Why does it take so long sometimes for the signal to turn green?
There could be many reasons for this. Many intersections are congested and have a lot of traffic approaching from different directions. Sometimes you just have to wait your turn. If a pedestrian pushes the pedestrian button, the "Walk" and flashing clearance will stay on for a certain amount of time, requiring conflicting traffic movements to have a red light. The longer the pedestrian crossing distance, the longer the flashing clearance has to stay on.

Occasionally, a fire or police vehicle, train or ambulance may preempt the signal with their strobe lights, causing the conflicting traffic movements to remain red. Sometimes it is an issue of priority, as a roadway with heavier traffic will typically have more green time than the side street with less traffic to reduce overall delay to the most number of drivers. Some of our busier roadways have the signals synchronized during peak traffic hours, and that may cause the side street approaches to wait longer than normal.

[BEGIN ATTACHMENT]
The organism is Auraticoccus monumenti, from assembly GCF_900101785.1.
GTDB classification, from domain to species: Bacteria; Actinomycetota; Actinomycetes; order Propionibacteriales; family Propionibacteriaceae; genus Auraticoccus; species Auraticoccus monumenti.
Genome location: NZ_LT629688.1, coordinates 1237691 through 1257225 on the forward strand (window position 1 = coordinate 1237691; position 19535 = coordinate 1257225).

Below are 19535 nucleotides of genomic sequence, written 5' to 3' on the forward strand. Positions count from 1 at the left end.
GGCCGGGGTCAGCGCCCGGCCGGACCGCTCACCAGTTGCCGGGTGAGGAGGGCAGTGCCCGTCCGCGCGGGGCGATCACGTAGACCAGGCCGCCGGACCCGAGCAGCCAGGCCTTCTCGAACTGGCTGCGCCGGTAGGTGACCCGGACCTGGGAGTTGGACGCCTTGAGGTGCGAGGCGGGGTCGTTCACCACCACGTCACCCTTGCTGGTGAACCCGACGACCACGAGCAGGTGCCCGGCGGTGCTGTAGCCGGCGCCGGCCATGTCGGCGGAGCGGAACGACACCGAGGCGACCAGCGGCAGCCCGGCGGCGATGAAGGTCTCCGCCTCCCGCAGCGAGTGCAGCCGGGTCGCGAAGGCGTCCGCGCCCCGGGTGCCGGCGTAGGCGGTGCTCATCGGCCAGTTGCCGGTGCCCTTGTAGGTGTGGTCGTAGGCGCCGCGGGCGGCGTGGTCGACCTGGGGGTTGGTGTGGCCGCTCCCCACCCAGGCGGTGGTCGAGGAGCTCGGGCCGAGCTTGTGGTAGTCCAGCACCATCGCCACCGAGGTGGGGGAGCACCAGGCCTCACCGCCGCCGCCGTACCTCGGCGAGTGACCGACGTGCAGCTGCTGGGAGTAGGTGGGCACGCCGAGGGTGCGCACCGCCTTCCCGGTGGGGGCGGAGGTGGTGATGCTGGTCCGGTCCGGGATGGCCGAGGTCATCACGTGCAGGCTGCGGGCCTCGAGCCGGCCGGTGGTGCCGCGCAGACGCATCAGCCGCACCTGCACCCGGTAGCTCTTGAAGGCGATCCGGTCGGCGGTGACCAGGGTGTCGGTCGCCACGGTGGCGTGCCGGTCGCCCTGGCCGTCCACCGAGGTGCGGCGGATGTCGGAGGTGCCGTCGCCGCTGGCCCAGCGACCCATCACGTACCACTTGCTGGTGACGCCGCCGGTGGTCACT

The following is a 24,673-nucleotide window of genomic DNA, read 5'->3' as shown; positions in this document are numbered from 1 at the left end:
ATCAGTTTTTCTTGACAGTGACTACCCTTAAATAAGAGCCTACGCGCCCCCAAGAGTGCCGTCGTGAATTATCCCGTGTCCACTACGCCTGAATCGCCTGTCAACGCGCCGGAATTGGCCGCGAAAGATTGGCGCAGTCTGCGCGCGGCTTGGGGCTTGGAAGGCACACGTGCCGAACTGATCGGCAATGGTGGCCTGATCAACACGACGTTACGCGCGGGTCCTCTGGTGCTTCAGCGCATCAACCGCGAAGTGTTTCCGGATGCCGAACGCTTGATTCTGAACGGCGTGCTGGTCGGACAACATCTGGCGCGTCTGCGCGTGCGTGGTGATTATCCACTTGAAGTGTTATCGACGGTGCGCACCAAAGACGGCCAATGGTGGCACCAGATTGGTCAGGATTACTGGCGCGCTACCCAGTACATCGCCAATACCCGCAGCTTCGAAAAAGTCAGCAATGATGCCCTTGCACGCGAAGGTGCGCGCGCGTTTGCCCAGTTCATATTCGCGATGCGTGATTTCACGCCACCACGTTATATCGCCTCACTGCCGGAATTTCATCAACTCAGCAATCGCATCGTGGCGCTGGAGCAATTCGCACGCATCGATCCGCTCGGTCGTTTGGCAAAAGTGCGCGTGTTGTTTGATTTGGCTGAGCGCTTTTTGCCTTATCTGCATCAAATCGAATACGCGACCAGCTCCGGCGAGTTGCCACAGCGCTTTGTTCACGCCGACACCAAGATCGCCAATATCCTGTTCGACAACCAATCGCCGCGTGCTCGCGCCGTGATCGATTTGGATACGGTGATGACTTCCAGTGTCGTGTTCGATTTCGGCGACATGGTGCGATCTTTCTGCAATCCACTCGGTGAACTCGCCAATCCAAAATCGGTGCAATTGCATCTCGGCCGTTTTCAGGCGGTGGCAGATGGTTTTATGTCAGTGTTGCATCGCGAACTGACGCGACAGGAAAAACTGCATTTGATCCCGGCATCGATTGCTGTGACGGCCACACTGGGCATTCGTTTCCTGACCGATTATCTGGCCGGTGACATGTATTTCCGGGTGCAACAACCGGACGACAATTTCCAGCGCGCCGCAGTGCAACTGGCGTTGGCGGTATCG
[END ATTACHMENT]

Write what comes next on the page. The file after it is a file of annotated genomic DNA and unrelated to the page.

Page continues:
Show All Answers

1. How do I drive through a signal if it is out due to loss of electricity?
2. How do I report an obvious malfunction with an existing traffic signal?
3. How do pedestrian signals work?
4. How much will this citation cost?
5. May I attend traffic school to take care of this citation?
6. May I pay my traffic citation by mail?
7. May I contest this citation?
8. What if the court does not send me a letter after I get a traffic citation?
9. What is red light running?
10. Is red light running a serious problem?
11. What is the difference between a green arrow and a round green signal indication?
12. Why does it take so long sometimes for the signal to turn green?